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Punishing Devils and Raven-Haired Gumshoes

It is difficult in 2016 to express just how limp both Marvel and DC’s cinematic offerings have become. Our entire culture has been mesmerized by the constant assault of super hero emblems and visages emblazoned on everything from billboards to soda cans, and the idea that there are irredeemable flaws in even a single comic book film, much less the entire genre, is a seemingly untenable argument. Even when the recent Batman v Superman: Dawn of Justice was met with abysmal reviews, it still turned a record profit. The idea that a huge portion of the American and international moviegoing public will go see the latest comic book adaptation is a matter of certainty. When box office returns are the sole purpose of making a movie, and those returns are all but guaranteed by the film’s very name, what motivates moviemakers to create anything that goes above the lowest possible common denominator of creative expression?

In this environment, the first season of Marvel and Netflix’s Daredevil series was a huge step in the right direction for comic book properties. Daredevil eschewed the glossy PG-13 pseudo-violence of the Marvel films for the blood, (light) cursing, and more adult subject matter that the increasingly “dark” comic book narrative has been trending towards since The Dark Knight. Punches felt like they had consequences; being in a fistfight exhausted the combatants, who needed extensive medical treatment after the fact. It was almost as if these super heroes lived in a real world of flesh and blood human beings who were frightened and awed by their godlike abilities.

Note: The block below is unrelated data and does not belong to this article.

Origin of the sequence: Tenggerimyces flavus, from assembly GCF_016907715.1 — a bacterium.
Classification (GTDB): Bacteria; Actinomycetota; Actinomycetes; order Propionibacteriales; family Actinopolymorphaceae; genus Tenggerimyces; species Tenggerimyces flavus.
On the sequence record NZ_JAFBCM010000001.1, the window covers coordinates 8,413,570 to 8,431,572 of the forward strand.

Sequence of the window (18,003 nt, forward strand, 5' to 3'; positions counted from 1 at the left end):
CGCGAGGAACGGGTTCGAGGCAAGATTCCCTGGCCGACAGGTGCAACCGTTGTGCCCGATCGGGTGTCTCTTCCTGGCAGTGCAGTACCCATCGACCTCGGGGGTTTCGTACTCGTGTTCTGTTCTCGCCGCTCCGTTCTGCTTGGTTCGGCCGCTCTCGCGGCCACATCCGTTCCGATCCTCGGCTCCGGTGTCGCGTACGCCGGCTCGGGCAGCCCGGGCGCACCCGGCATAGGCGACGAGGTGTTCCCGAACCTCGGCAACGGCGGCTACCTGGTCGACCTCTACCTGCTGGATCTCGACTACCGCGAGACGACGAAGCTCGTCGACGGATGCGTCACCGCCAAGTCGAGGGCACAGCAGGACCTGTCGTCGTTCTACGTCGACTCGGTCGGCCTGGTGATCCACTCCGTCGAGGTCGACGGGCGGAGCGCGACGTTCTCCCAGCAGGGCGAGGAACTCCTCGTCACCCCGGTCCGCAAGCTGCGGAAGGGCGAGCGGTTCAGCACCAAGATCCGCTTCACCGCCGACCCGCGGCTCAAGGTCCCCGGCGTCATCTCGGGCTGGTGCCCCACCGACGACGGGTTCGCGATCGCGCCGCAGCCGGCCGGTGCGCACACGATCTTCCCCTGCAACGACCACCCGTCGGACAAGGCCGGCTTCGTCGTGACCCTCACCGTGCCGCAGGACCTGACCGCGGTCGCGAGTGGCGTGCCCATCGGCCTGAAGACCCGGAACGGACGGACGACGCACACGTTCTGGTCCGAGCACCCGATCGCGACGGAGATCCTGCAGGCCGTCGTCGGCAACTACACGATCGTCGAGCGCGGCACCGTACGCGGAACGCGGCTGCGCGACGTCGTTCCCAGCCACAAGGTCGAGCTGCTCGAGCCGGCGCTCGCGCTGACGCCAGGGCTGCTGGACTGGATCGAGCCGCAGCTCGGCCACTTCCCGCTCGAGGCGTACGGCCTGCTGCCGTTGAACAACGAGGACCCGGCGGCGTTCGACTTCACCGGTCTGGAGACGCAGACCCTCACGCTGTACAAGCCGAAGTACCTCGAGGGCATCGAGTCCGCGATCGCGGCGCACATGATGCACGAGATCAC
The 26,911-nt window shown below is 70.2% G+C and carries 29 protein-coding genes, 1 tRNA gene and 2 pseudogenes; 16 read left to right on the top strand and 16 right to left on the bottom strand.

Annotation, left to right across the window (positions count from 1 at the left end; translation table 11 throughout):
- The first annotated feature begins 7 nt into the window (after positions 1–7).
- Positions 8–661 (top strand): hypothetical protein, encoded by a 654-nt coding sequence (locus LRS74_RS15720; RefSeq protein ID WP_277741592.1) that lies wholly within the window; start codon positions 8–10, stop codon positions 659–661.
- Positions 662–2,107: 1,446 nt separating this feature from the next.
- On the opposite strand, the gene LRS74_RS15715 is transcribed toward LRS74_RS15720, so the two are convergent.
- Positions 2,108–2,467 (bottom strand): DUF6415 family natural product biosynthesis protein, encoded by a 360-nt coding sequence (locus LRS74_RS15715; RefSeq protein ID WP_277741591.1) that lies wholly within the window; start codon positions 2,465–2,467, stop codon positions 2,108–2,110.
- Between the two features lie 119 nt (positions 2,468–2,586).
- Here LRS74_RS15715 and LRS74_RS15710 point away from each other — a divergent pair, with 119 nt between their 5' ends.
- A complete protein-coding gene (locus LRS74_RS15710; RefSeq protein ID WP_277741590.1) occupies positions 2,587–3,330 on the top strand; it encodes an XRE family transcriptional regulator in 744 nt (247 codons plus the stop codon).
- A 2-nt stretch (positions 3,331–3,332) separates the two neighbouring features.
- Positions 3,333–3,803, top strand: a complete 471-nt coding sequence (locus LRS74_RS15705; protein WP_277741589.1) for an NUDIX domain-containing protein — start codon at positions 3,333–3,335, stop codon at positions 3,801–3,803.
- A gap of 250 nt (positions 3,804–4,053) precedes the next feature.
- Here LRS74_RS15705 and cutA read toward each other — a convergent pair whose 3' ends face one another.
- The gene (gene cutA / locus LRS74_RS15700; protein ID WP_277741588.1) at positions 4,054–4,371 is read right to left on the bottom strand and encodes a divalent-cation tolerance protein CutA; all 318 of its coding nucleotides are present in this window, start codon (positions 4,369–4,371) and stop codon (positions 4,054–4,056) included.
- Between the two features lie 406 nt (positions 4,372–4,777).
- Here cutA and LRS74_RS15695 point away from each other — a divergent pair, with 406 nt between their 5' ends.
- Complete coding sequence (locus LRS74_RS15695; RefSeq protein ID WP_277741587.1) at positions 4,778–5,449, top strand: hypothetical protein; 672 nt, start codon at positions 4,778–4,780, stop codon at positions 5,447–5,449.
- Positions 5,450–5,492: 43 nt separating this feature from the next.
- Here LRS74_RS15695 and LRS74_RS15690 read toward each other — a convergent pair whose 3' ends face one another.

The real star of Daredevil’s first season was Vincent D’Onofrio as Wilson Fisk, the brutish, calculating developer who takes advantage of the destruction wrought by the Avengers’ battle against aliens or whatever to buy up huge swaths of real estate for cheap. D’Onofrio’s brooding Fisk was paired with similarly amoral art dealer Venessa Marianna in what turned out to be the most complex and compelling relationship of the season: the slow development of trust between the two accompanied Fisk’s increasing ruthlessness to such a degree that the two were inseparable by the time the inevitable punching began. Their separation at the hands of Matt Murdoch removed the best relationship the show had around, and the second season proved to be sorely lacking a replacement.

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Between the release of the first and second seasons of Daredevil, Netflix and Marvel upped the ante again with the first season of what is to this date the crowning jewel of DC and Marvel comic book adaptations: the first season of Jessica Jones. Starring Kristen Ritter of Breaking Bad infamy as the titular heroine, Jessica Jones topped Daredevil by continuing to explore of what it means for super-powered beings to live among mortals. And while David Tennant’s Kilgrave, a smarmy Englishman with the power to control people’s actions by vocal command, was at least as good an antagonist as D’Onofrio’s Fisk, Jessica was doubtless the star of her own show. Unlike Matt Murdoch’s cyclical Catholic guilt trips, Jones experienced actual growth during the first season, ending more or less where she began plot-wise (running her own detective agency) but with a renewed sense of purpose and freedom.